Ypres, Belgium- Yesterday, on April 24, the First Canadian Division won recognition by holding their ground at Salient Ypres, against German 's new weapon of modern warfare, chlorine gas for 2 days. On April 22, the Germans released 160 tons of chlorine gas towards the French accompanied by the Canadians and British, which caused many to asphyxiate by drowning in their own bodily fluids. (Ypres 1915) "The French defences crumbled as many died or fled, leaving a gaping 6 kilometre hole in the Allied line.
Nationalism was a very profound in the beginning of the 20th century in Europe. This nationalism fueled many exaggerated reports on the state of rival countries. Due to these nationalist reports it can make a nation become alienated and wrongly dislike other countries. Nationalism in Europe assured its citizens that a war against them would mean total victory, which contributed to the rallying support of the European populous. These victorious militaristic ideas were fuelled by the fact that in the 19th century Europe had not had any large scale military defeat during most of the century.
Chlorine gas looked like a yellow green cloud and affected the respiratory tracts which caused death. Phosgene gas was similar to chlorine gas but it was stronger than chlorine gas. It was also deadlier than chlorine gas but it took 48 hours to kick in. Phosgene gas caused
They only saw one enemy fighter in the far distance during their first mission on November 7, 1942. They were one of eight out of 14 planes that flew the mission and none of the designated targets were hit because of poor calibrating through cloud cover. Morgan remembered that they had no mission that was a “milk run”. He believed “the secret to a successful B-17 mission was tight formations - so tight that the wings often nearly touched in flight. That way, we were able to put out an amazing amount of firepower”.2 Every time they and any other B-17 bomber flew over enemy territory they were shot at.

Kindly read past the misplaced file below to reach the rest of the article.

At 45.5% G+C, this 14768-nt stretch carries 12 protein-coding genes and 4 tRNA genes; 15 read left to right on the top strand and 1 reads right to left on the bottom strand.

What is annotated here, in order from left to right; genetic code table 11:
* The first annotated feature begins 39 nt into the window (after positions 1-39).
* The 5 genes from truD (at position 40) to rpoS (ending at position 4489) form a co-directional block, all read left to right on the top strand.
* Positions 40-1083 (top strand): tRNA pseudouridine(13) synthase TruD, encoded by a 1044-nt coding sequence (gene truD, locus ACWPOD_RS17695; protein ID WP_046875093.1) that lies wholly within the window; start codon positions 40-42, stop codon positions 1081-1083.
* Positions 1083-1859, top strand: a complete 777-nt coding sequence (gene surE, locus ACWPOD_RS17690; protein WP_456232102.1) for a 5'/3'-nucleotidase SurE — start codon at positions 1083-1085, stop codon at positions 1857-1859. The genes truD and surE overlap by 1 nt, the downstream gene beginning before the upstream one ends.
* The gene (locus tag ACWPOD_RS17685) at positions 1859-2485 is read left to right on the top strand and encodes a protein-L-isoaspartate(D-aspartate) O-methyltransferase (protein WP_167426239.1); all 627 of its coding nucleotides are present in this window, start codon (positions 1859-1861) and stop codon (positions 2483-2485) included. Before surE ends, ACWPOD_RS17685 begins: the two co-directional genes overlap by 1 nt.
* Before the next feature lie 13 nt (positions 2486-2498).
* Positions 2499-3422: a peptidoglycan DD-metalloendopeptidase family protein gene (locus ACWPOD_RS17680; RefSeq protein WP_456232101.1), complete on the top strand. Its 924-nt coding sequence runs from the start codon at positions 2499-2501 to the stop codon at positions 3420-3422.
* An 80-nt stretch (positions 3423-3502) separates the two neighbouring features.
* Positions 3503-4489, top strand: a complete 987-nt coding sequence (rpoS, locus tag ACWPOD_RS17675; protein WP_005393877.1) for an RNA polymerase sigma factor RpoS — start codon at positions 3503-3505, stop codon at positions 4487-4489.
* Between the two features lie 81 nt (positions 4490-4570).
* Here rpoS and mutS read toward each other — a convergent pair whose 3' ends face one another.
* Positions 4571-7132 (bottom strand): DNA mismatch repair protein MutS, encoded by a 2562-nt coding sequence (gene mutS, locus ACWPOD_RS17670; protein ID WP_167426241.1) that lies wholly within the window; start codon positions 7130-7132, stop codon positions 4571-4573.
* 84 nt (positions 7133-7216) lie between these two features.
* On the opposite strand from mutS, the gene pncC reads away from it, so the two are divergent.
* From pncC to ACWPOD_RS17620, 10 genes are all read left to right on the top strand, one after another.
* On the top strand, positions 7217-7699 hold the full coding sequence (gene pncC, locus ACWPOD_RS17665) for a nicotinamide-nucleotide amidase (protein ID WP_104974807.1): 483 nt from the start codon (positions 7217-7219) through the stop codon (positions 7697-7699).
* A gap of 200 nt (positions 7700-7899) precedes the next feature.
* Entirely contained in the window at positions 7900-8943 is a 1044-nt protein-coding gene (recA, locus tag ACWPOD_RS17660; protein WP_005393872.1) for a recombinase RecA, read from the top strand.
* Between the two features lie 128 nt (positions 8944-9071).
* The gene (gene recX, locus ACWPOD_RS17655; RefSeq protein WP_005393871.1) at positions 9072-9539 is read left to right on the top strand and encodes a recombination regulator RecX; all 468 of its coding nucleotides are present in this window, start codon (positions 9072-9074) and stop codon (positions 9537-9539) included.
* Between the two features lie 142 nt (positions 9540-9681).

After staging his own death, the enemy sniper moves out into the open, a clear and easy shot. “Then, when the smoke cleared, [the sniper] peered across and uttered a cry of joy.” “The sniper looked at his enemy falling.” “Then the sniper turned over the death body, and looked into the face of his brother. I regret his actions.
During the Battle of Amiens in 1918 72% of allied tanks were destroyed in just 4 days. 6 days before the end of World War 1 the British Tank Corps only had 8 tanks left, and most were damaged. From its development in 1916 tanks have played an imperative role in warfare and have helped in many operations and battles in history, but none as important as their role in WW1. The tanks held a great significance in ww1 as they caused trench warfare to become obsolete.
However, Tenno Hirohito, the Emperor of Japan, during World War II would not agree to those circumstances. Truman then authorized the use of the atomic bomb, which was made to save American troops because military advisers stated that around half a million soldiers lives were at risk if they were sent overseas (“The Bombings of Hiroshima” n.p.). Around one-hundred and forty thousand civilians died over time from the effects of the atomic bomb and almost seventy percent of the buildings were destroyed. Only five buildings didn’t need major repairs even though their buildings are more stable than ones in America for earthquakes regulations (Hersey 81). Just imagine what people were going through, some people were disintegrated, others lost limbs, and then after the bombing the distress wasn’t over, people then died of radiation sickness.